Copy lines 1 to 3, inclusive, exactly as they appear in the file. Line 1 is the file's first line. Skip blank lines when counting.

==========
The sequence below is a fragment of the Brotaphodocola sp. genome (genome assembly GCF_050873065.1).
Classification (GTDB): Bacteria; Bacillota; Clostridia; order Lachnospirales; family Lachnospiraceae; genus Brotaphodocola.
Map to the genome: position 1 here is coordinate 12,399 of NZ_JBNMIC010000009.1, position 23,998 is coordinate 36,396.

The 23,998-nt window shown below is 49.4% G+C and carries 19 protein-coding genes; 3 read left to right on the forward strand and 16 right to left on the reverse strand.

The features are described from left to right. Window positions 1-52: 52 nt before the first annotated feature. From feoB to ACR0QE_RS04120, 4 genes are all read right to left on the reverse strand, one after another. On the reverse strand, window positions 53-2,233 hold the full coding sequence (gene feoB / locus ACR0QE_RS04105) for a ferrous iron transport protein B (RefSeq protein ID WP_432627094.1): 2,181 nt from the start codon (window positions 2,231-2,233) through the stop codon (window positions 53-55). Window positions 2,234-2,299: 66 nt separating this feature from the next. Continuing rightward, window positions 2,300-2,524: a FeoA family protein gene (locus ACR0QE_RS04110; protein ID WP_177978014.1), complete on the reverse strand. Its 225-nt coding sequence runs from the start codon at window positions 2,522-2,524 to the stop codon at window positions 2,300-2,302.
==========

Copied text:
The sequence below is a fragment of the Brotaphodocola sp. genome (genome assembly GCF_050873065.1).
Classification (GTDB): Bacteria; Bacillota; Clostridia; order Lachnospirales; family Lachnospiraceae; genus Brotaphodocola.
Map to the genome: position 1 here is coordinate 12,399 of NZ_JBNMIC010000009.1, position 23,998 is coordinate 36,396.